It’s so easy to see using Intuitive Focusing to unravel the “felt residue” of a situation only when the feelings are negative, unsettling, confusing. However, Focusing can be used just as fruitfully to make words for, to articulate positive experiences.
Free Downloads:

Complete Focusing Instructions Manual (17 pages)

“Ajas” Instantaneos Mini-Manual

If we live in a Focusing/Felt-Sensing way, we will be able to use our “intuitive feel” of situations that touch us or matter to us to uncover, to unfold our most important life meanings and directions. Here is an experience I had and how, taking time later to “sense into” and make words for “the whole intuitive feel” left by the situation guided and enriched me.
 
Context of the day: I went to a Women-In-Networking (WIN) holiday luncheon. This is a gathering of small business owners and other “Women in Business.” I had fallen just before needing to leave and severely bruised several boney parts. I iced them a little, but had to rush off — I am turning 62 on Dec. 24, and this enters into “feeling more fragile.”
 
At the meeting, the Emcee, one of few men involved in the organization, told a story about how his single-mother mom had worked and sacrificed to make a home, a living, a life for her children. Throughout the entire telling, he kept completely choking up, being almost unable to speak, tearing up, but he continued on. Noone freaked out. Many people teared up along with him. Occasionally he would make a joke or articulate a point. It did not seem to phase him at all. His main point: (and this made him cry/choke up a lot!) That we here at WIN were supporting each other in a way that his mother did not have support, and how precious and important that was.
 
Then a woman minister spoke about her ministry, about “women who live dangerously,” meaning “women who are willing to ‘lose’ their life in order to ‘find’ it” (I tear up a little here right now). She told stories of her own widowhood at age 45, about women in third world countries struggling to raise, not only their own, but children orphaned by AIDS. She told stories of how women seem to have a special talent for rising to the occasion in the midst of adversity, being able to pick up the pieces and go on, helping themselves and others. Again, many people were wiping their eyes and sniffling.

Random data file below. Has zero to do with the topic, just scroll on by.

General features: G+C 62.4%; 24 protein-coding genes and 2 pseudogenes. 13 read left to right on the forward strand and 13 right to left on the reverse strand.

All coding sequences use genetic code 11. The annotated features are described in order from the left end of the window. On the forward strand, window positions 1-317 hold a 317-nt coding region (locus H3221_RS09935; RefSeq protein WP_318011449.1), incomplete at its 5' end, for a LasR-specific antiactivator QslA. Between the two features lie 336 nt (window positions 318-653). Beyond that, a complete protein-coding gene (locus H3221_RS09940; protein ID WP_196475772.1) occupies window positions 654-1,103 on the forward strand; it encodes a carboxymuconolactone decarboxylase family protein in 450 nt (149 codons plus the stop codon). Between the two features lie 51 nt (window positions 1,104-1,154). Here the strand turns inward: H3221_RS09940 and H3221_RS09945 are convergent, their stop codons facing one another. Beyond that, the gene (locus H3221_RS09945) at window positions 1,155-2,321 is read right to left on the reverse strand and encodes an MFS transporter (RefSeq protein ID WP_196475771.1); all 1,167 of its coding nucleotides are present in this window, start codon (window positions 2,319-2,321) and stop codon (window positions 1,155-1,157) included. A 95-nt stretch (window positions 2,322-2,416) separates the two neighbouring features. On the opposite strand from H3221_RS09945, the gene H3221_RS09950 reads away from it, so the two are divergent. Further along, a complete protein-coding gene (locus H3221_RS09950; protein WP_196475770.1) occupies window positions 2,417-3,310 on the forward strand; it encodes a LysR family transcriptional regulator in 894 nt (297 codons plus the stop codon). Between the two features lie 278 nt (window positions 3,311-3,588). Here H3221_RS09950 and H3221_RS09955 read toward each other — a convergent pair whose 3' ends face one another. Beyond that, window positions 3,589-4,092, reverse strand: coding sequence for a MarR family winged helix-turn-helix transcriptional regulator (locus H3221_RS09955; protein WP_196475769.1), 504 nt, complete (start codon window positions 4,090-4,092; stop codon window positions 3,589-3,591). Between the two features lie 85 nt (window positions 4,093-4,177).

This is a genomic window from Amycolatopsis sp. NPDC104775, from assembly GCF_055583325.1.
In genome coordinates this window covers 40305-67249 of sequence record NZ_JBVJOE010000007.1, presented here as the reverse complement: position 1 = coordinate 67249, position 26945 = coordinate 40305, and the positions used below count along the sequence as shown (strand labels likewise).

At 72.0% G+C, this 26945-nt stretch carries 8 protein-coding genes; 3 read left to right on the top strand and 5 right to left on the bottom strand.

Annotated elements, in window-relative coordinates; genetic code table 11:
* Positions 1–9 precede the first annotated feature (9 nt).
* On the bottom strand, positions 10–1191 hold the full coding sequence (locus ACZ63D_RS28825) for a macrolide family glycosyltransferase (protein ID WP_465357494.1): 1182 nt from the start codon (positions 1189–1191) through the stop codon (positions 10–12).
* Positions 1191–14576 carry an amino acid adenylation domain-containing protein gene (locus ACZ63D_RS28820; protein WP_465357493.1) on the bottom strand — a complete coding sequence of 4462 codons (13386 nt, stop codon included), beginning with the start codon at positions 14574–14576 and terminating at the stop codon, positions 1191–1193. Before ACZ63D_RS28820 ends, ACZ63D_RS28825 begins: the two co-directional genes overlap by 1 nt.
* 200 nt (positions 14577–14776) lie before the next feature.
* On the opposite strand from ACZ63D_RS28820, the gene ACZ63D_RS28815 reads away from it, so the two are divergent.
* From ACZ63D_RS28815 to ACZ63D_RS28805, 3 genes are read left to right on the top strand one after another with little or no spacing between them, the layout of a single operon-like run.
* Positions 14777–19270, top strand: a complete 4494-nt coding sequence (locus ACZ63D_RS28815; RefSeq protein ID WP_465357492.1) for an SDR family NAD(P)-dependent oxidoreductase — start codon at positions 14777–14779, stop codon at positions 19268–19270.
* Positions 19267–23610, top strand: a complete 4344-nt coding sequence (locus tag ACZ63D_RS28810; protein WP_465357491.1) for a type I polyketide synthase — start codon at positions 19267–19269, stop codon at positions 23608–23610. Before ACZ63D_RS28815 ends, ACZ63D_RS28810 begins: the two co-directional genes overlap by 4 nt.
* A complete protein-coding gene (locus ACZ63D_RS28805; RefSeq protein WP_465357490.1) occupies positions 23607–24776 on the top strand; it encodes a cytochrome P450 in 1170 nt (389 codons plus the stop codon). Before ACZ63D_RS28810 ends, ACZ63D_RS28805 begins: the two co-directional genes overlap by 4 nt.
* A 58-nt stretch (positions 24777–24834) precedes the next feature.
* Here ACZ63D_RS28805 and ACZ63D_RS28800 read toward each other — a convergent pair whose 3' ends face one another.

And I am sitting there thinking/feeling: this is what I am working on.
 
And, later, at home, I took time to relax into my body by paying attention to my body, then asked myself in a Focusing way, “What was it about that meeting that is so ‘crux’ to me?” and waited for “the feel of it all” to form in the center of my body. And these are the words that came as I went back-and-forth between words and “the intuitive feel” until the words were “just right”:
 
This calling of mine about integrating masculine and feminine, work and home, about the way in which “tears of being touched and moved” are our body’s “signposts that we are on the path to profound meaning—and I wondered how I could remind these people of this teary and heartfelt experience they all went through, happily, in a holiday mood, when I proposed (which I was getting clarity on doing as a next step) that we add real Listening/Focusing Support Groups (for creative thinking, problem solving, and emotional clarity — that these two things are not separate but go hand in hand) to the networking meetings that we have and to creating Creative Edge Organizations.
 
And, in there, is the crux of my work (at least in this area — that leaves parenting support groups, relationship support groups, etc., etc.) — but this thing right here is the crux about bringing work and home, masculine and feminine, thinking and feeling together in a business setting—
 
Moral of The Story: Living In a Self-Reflective Way Enriches Meaning
 
So here we see that simply paying attention to what is happening in our “bodily felt sense” or “intuitive feel” while we live our life situations, and taking a few moments to give Focusing attention to make words for “the feel of it all” enriches our life with meaning. Not just for difficulties and problem solving, but in terms of positive, profound indications that we are on the “right track” in terms of life directions.